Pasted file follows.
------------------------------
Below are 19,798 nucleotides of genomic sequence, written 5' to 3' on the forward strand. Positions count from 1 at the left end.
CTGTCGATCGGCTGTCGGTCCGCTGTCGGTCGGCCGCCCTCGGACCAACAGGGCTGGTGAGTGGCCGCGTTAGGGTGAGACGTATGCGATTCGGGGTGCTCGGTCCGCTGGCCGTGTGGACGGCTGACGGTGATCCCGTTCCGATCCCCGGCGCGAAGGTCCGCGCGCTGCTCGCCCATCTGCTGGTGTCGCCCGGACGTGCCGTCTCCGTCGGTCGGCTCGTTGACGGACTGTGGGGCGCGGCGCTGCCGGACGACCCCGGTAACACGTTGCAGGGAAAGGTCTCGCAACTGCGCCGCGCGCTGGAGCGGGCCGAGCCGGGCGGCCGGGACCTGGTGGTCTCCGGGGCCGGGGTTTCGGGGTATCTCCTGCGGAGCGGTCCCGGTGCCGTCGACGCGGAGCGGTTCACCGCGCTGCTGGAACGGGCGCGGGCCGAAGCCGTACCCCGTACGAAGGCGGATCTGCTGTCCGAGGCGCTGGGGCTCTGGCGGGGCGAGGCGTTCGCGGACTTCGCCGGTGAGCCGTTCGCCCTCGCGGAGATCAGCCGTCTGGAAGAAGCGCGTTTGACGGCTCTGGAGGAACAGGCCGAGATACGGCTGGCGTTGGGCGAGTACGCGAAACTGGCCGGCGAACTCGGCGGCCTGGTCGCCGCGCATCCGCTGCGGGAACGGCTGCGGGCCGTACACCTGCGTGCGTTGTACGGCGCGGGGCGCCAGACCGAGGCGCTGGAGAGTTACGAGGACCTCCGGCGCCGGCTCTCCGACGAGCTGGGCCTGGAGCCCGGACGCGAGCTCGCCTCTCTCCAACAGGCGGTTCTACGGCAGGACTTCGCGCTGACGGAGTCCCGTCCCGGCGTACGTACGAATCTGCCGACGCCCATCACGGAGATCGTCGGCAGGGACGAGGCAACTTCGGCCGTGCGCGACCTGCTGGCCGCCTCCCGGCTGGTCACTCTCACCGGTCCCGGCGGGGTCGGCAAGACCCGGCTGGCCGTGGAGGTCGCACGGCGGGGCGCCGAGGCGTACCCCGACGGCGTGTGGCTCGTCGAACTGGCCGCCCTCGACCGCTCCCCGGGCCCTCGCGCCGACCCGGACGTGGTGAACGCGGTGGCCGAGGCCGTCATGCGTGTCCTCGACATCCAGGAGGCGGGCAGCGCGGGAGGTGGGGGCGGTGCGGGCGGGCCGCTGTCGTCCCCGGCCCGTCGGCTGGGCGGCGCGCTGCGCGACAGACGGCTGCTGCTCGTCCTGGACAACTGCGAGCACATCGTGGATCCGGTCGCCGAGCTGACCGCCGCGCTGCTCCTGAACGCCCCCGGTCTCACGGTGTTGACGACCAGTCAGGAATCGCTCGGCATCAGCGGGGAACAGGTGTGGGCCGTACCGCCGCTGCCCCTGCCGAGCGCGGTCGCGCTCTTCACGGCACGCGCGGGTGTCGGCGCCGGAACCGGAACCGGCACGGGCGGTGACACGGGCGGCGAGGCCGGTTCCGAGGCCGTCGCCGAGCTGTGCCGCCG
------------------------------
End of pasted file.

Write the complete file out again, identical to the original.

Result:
Below are 19,798 nucleotides of genomic sequence, written 5' to 3' on the forward strand. Positions count from 1 at the left end.
CTGTCGATCGGCTGTCGGTCCGCTGTCGGTCGGCCGCCCTCGGACCAACAGGGCTGGTGAGTGGCCGCGTTAGGGTGAGACGTATGCGATTCGGGGTGCTCGGTCCGCTGGCCGTGTGGACGGCTGACGGTGATCCCGTTCCGATCCCCGGCGCGAAGGTCCGCGCGCTGCTCGCCCATCTGCTGGTGTCGCCCGGACGTGCCGTCTCCGTCGGTCGGCTCGTTGACGGACTGTGGGGCGCGGCGCTGCCGGACGACCCCGGTAACACGTTGCAGGGAAAGGTCTCGCAACTGCGCCGCGCGCTGGAGCGGGCCGAGCCGGGCGGCCGGGACCTGGTGGTCTCCGGGGCCGGGGTTTCGGGGTATCTCCTGCGGAGCGGTCCCGGTGCCGTCGACGCGGAGCGGTTCACCGCGCTGCTGGAACGGGCGCGGGCCGAAGCCGTACCCCGTACGAAGGCGGATCTGCTGTCCGAGGCGCTGGGGCTCTGGCGGGGCGAGGCGTTCGCGGACTTCGCCGGTGAGCCGTTCGCCCTCGCGGAGATCAGCCGTCTGGAAGAAGCGCGTTTGACGGCTCTGGAGGAACAGGCCGAGATACGGCTGGCGTTGGGCGAGTACGCGAAACTGGCCGGCGAACTCGGCGGCCTGGTCGCCGCGCATCCGCTGCGGGAACGGCTGCGGGCCGTACACCTGCGTGCGTTGTACGGCGCGGGGCGCCAGACCGAGGCGCTGGAGAGTTACGAGGACCTCCGGCGCCGGCTCTCCGACGAGCTGGGCCTGGAGCCCGGACGCGAGCTCGCCTCTCTCCAACAGGCGGTTCTACGGCAGGACTTCGCGCTGACGGAGTCCCGTCCCGGCGTACGTACGAATCTGCCGACGCCCATCACGGAGATCGTCGGCAGGGACGAGGCAACTTCGGCCGTGCGCGACCTGCTGGCCGCCTCCCGGCTGGTCACTCTCACCGGTCCCGGCGGGGTCGGCAAGACCCGGCTGGCCGTGGAGGTCGCACGGCGGGGCGCCGAGGCGTACCCCGACGGCGTGTGGCTCGTCGAACTGGCCGCCCTCGACCGCTCCCCGGGCCCTCGCGCCGACCCGGACGTGGTGAACGCGGTGGCCGAGGCCGTCATGCGTGTCCTCGACATCCAGGAGGCGGGCAGCGCGGGAGGTGGGGGCGGTGCGGGCGGGCCGCTGTCGTCCCCGGCCCGTCGGCTGGGCGGCGCGCTGCGCGACAGACGGCTGCTGCTCGTCCTGGACAACTGCGAGCACATCGTGGATCCGGTCGCCGAGCTGACCGCCGCGCTGCTCCTGAACGCCCCCGGTCTCACGGTGTTGACGACCAGTCAGGAATCGCTCGGCATCAGCGGGGAACAGGTGTGGGCCGTACCGCCGCTGCCCCTGCCGAGCGCGGTCGCGCTCTTCACGGCACGCGCGGGTGTCGGCGCCGGAACCGGAACCGGCACGGGCGGTGACACGGGCGGCGAGGCCGGTTCCGAGGCCGTCGCCGAGCTGTGCCGCCG